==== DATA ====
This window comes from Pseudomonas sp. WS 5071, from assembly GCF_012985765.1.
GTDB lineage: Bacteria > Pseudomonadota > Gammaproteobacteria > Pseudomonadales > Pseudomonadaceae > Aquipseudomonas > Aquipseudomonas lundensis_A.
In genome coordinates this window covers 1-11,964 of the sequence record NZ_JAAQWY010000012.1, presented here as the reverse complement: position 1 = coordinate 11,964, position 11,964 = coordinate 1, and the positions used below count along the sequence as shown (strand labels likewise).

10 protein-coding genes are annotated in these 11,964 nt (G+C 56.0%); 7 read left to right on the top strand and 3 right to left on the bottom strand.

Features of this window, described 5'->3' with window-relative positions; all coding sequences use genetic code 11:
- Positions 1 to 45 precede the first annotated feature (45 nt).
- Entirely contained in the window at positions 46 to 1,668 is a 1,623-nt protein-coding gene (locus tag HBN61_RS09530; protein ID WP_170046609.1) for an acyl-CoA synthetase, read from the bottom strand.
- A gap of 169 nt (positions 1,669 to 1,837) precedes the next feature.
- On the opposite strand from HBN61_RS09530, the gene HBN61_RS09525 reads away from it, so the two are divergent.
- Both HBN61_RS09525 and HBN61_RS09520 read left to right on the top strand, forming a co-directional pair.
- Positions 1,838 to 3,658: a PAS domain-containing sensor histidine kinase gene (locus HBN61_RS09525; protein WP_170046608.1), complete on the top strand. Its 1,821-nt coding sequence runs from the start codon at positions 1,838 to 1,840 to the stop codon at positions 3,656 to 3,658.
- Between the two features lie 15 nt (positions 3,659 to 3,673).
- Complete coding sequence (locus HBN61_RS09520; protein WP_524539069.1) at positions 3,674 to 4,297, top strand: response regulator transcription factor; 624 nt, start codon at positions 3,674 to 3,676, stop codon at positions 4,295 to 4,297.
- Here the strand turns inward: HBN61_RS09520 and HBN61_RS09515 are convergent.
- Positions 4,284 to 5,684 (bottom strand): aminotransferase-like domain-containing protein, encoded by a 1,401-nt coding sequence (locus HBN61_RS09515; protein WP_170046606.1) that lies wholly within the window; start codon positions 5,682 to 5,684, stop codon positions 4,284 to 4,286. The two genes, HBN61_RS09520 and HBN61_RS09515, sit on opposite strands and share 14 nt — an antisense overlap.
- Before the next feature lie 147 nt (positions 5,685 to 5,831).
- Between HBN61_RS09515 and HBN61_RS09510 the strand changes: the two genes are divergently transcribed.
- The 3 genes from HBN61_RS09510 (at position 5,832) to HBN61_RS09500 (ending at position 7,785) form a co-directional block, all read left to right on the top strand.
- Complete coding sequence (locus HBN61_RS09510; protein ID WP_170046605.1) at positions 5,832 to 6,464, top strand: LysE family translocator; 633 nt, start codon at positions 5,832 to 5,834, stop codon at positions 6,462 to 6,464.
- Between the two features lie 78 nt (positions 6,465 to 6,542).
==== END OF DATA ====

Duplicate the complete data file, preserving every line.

This window comes from Pseudomonas sp. WS 5071, from assembly GCF_012985765.1.
GTDB lineage: Bacteria > Pseudomonadota > Gammaproteobacteria > Pseudomonadales > Pseudomonadaceae > Aquipseudomonas > Aquipseudomonas lundensis_A.
In genome coordinates this window covers 1-11,964 of the sequence record NZ_JAAQWY010000012.1, presented here as the reverse complement: position 1 = coordinate 11,964, position 11,964 = coordinate 1, and the positions used below count along the sequence as shown (strand labels likewise).

10 protein-coding genes are annotated in these 11,964 nt (G+C 56.0%); 7 read left to right on the top strand and 3 right to left on the bottom strand.

Features of this window, described 5'->3' with window-relative positions; all coding sequences use genetic code 11:
- Positions 1 to 45 precede the first annotated feature (45 nt).
- Entirely contained in the window at positions 46 to 1,668 is a 1,623-nt protein-coding gene (locus tag HBN61_RS09530; protein ID WP_170046609.1) for an acyl-CoA synthetase, read from the bottom strand.
- A gap of 169 nt (positions 1,669 to 1,837) precedes the next feature.
- On the opposite strand from HBN61_RS09530, the gene HBN61_RS09525 reads away from it, so the two are divergent.
- Both HBN61_RS09525 and HBN61_RS09520 read left to right on the top strand, forming a co-directional pair.
- Positions 1,838 to 3,658: a PAS domain-containing sensor histidine kinase gene (locus HBN61_RS09525; protein WP_170046608.1), complete on the top strand. Its 1,821-nt coding sequence runs from the start codon at positions 1,838 to 1,840 to the stop codon at positions 3,656 to 3,658.
- Between the two features lie 15 nt (positions 3,659 to 3,673).
- Complete coding sequence (locus HBN61_RS09520; protein WP_524539069.1) at positions 3,674 to 4,297, top strand: response regulator transcription factor; 624 nt, start codon at positions 3,674 to 3,676, stop codon at positions 4,295 to 4,297.
- Here the strand turns inward: HBN61_RS09520 and HBN61_RS09515 are convergent.
- Positions 4,284 to 5,684 (bottom strand): aminotransferase-like domain-containing protein, encoded by a 1,401-nt coding sequence (locus HBN61_RS09515; protein WP_170046606.1) that lies wholly within the window; start codon positions 5,682 to 5,684, stop codon positions 4,284 to 4,286. The two genes, HBN61_RS09520 and HBN61_RS09515, sit on opposite strands and share 14 nt — an antisense overlap.
- Before the next feature lie 147 nt (positions 5,685 to 5,831).
- Between HBN61_RS09515 and HBN61_RS09510 the strand changes: the two genes are divergently transcribed.
- The 3 genes from HBN61_RS09510 (at position 5,832) to HBN61_RS09500 (ending at position 7,785) form a co-directional block, all read left to right on the top strand.
- Complete coding sequence (locus HBN61_RS09510; protein ID WP_170046605.1) at positions 5,832 to 6,464, top strand: LysE family translocator; 633 nt, start codon at positions 5,832 to 5,834, stop codon at positions 6,462 to 6,464.
- Between the two features lie 78 nt (positions 6,465 to 6,542).